Glenn Rockowitz

Glenn Rockowitz was a 28-year-old stand-up comic in New York, with a wife just two weeks away from giving birth, when his ongoing tiredness was finally diagnosed as cancer. He was given three months to live. I hope it won’t “spoil” his new memoir of that time, Rodeo in Joliet, to say that he did not actually die. Rather, after months of terror, absurdity, and outrageous good fortune, he went into full remission, thanks to a then-experimental drug. There’s nothing flip or false about his book. It’s far more grim than jokey, as Rockowitz wrestles with the reactions of friends and loved ones. The sentences are direct, declarative, and immediate. “I didn’t spent time being precious about things,” says Rockowitz, who has lately been working as a copywriter and voiceover artist at the Seattle ad agency WongDoody. “I tried to keep it in almost a real-time vibe, to put the reader in that moment, what it felt like, every step of the way.” The rodeo of the title refers to a certain prison custom best left for the author to describe, which serves as a metaphor for his experience as cancer’s bitch. MARK D. FEFER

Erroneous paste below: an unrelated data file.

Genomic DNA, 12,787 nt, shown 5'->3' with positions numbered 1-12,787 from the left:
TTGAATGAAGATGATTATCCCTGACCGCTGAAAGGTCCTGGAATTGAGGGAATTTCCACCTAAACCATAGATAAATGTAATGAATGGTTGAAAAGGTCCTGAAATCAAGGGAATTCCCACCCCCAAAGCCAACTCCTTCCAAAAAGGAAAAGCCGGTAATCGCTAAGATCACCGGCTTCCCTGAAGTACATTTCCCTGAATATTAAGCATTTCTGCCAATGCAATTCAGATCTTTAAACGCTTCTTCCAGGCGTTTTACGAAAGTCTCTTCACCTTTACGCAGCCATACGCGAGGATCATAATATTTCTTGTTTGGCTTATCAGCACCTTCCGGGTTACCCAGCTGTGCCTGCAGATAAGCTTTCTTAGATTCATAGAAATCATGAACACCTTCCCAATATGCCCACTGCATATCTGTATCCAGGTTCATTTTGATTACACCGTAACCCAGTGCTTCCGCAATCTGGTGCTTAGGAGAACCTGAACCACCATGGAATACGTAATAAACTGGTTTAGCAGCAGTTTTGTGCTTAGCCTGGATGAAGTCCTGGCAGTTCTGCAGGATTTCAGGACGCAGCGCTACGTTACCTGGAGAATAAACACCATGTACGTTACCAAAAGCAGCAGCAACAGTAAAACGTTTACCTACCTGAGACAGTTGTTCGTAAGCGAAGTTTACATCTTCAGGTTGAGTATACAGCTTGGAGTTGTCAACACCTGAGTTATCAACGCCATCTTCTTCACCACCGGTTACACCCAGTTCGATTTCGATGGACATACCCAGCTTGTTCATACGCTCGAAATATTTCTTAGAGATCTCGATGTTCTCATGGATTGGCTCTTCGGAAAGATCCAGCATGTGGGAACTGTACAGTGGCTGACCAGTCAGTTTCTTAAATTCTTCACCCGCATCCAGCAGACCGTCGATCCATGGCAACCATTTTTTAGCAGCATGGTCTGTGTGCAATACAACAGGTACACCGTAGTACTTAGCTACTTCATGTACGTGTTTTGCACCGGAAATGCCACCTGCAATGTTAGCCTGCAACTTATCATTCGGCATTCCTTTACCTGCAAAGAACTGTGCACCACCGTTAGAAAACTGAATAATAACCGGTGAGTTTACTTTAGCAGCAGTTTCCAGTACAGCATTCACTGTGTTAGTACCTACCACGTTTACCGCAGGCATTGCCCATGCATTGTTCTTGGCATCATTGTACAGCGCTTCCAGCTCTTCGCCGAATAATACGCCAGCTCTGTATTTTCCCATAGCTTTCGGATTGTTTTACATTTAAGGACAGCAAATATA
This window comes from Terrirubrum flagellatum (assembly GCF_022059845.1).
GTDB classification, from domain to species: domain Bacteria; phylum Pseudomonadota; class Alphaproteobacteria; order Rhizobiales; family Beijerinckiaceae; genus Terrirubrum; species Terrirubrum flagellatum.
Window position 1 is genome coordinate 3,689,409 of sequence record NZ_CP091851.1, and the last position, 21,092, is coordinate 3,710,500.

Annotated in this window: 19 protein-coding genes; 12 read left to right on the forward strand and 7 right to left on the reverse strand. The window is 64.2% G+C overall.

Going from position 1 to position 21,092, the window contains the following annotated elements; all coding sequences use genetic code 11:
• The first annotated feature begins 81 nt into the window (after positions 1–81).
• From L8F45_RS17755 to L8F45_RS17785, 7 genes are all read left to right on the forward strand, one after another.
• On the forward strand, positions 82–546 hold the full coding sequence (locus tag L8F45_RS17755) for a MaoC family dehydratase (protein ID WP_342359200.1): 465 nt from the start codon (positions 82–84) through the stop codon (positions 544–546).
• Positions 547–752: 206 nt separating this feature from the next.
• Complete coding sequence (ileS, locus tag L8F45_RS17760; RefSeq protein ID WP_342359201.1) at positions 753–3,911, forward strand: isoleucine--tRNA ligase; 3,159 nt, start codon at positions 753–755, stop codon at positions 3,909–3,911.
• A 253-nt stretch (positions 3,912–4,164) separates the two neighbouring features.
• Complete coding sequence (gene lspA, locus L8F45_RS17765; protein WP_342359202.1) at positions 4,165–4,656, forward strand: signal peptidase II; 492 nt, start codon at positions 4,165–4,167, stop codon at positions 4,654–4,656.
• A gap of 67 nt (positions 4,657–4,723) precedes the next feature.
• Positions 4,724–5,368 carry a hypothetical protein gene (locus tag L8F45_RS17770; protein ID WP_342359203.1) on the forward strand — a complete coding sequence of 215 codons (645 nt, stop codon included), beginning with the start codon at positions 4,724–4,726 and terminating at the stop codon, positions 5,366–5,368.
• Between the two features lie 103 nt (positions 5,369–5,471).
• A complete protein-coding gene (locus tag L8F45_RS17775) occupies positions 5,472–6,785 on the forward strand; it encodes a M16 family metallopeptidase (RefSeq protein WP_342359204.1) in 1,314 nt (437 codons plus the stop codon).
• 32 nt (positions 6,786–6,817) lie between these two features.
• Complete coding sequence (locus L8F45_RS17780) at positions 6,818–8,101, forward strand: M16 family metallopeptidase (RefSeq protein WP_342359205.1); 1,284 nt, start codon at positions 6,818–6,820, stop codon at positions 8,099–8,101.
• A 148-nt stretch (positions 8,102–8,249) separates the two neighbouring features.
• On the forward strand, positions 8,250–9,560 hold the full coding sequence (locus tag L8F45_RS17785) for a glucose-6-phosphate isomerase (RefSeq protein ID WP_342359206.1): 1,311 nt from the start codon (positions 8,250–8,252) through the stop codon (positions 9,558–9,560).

Thu., May 27, 7:30 p.m., 2010